Optus data breach: what to do if you’re impacted

Optus data breach phone security
Photo by Franck on Unsplash

As details about the recent Optus data breach continue to emerge, you’re likely wondering how to protect your data if you’re among the affected customers.

Millions of Australians’ contact details were exposed as part of the breach, in one of the country’s biggest cyber security threats. For some, this also included proof of identity documents like driving licences and passports, raising fears over identity theft and similar scams.

If you, like many Australians, are a victim of the recent data leak, here are some practical steps to help stay secure and minimise risk. Be aware that because the situation is developing, some information may change.

Don’t click on any links in emails or SMS

If your email address and phone number get in the hands of scammers, it’s important to be aware of increased phishing attempts. This is where someone sends messages claiming to be from a reputable organisation, only to redirect you to a site where they can capture more of your sensitive information. Scammers have recently targeted LinkedIn users via this method. Sophisticated phishing attempts look almost identical to emails and websites from genuine companies, so it’s best to be safe and avoid clicking on any links.

For example, if you believe your bank or telco recommends you change a password, don’t click on any links sent to you. Even if it’s the real deal, it’s not worth the risk. Instead of clicking on a link, open a web browser and type the correct URL manually. This way, you know you’re visiting a legitimate website and can access your information securely.

In fact, in the most recent advice from Optus, the company explicitly states it will not include links in its direct communications. So, if something arrives in your inbox with a link, delete it.

Change your passwords and use a password manager for extra security

Although Optus claims no passwords have been compromised, it’s always a good idea to change your password when data leaks. Create a difficult-to-guess password with a mix of lowercase and uppercase letters, numbers and symbols. Also, ensure you aren’t using the same password for multiple accounts (banking, social media, etc.), otherwise, it places everything at risk when a password gets out. If you do use the same password in multiple places, change all of them to be unique.

An easy way to manage this is to use a dedicated password program to generate and store secure passwords. There are multiple options available, many of which are relatively affordable, ranging from free for individual use, to a few dollars a month for families. 1Password and LastPass are popular choices, as they include browser extensions and mobile apps to access passwords wherever you need them. It’s generally not recommended to use a browser’s (like Chrome or Firefox) in-built password storage tools, as this is not as secure as dedicated password software.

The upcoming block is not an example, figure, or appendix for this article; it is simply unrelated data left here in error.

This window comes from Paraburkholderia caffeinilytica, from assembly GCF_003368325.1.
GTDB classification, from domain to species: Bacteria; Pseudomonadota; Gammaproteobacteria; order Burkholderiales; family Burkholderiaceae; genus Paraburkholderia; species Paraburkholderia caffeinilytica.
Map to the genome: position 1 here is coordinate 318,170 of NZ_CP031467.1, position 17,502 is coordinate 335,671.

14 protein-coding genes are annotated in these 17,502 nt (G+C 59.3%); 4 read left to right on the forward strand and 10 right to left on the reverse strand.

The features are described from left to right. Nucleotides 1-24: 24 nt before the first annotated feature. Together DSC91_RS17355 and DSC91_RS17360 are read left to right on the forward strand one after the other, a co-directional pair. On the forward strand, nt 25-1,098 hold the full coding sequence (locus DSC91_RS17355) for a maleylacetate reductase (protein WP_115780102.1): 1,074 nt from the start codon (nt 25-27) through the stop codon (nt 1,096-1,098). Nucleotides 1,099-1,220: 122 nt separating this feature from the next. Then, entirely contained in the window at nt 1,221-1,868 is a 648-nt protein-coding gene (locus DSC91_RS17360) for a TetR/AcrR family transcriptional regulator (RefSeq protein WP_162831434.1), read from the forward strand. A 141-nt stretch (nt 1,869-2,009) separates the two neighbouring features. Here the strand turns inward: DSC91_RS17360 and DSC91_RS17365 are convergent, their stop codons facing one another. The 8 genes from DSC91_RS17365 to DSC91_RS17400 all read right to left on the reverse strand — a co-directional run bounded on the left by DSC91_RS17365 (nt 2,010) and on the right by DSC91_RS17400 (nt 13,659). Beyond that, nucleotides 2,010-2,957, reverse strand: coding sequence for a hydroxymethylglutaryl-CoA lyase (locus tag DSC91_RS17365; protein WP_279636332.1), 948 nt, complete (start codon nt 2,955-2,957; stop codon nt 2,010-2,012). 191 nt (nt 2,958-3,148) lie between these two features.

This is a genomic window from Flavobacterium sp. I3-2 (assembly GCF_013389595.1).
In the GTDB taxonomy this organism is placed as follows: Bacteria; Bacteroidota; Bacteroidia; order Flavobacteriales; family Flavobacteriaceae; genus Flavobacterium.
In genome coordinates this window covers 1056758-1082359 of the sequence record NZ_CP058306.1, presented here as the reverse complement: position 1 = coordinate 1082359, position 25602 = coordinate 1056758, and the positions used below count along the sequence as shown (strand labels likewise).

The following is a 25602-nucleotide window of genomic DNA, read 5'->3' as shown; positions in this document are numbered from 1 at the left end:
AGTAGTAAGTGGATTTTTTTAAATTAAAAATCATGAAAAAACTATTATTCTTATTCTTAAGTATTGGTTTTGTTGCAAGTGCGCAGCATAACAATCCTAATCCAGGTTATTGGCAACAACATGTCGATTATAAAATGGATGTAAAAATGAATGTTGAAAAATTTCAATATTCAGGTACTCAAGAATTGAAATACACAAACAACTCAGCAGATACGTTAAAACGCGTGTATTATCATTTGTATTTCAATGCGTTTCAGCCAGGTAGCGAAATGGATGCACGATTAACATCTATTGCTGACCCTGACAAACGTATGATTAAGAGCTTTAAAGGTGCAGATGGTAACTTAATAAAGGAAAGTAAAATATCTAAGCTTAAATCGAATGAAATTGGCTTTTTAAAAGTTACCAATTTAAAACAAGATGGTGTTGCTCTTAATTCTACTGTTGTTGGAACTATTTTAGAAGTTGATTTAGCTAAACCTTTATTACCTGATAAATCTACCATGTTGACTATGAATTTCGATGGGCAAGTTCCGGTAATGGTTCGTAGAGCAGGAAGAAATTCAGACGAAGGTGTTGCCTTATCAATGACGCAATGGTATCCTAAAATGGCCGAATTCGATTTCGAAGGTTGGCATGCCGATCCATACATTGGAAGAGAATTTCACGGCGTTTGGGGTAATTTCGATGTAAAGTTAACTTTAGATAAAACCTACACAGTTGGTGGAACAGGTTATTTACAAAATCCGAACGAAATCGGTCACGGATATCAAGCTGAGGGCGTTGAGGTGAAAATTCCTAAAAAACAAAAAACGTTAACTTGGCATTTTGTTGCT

Another option for Apple users is to enable iCloud Keychain. It’s a free password manager that creates and stores passwords across Apple devices, which makes it helpful if you use an iPhone and a Mac.

Also, enable two-factor authentication whenever you can. When enabled, it means in addition to a password, you need to input a limited-time code generated by a separate app or another form of verification.

Update your proof of identity documents

Numbers on driver’s licences, passports and Medicare cards used to provide 100 points of identification were included in the Optus data breach. Although Services Australia reassured Medicare card holders no one can access your account with just your number, you can request a new card with a different last digit. The rest of your Medicare number remains the same.

For anyone who provides proof their licence details were compromised, several jurisdictions – including Victoria, Queensland, South Australia, and New South Wales – are providing free replacements. How to do this differs between states, however. Currently, NSW residents need to pay the $29 replacement fee up-front and then apply for Optus to reimburse the cost. Given that details are rapidly changing, visit the website of your state or territory’s government services to get the most up-to-date information.

Replacing passports is a bit more complex. As a result of COVID-19, attaining a new or replacement passport can take multiple months. There are calls for the Federal Government to create a fast and inexpensive passport solution for those impacted by the Optus breach.

If you’re worried about any banking details, contact your financial institution to re-issue any cards and receive advice on further steps you can take. Many banking apps let you “lock” your cards in the event they are lost or stolen. 

Additionally, Optus is offering impacted customers a free 12-month subscription to Equifax Protect, a service that helps monitor your credit history and mitigate against identity theft. For further support, IDCARE, Australia and New Zealand’s national identity and cyber support service, is also assisting those affected.

Educate yourself on the risks of a data breach

Above all else, research what happens with stolen data and how it occurs in the first place. Hackers looking to make money may look to sell personal information via the dark web, which may lead to identity theft and people spending your money.

Arming yourself with knowledge means you’ll know what to do in the event of a data breach and be able to identify the scams that follow.

Additional resources you can turn to include Scamwatch and the Australian Cyber Security Centre for updates on the latest threats.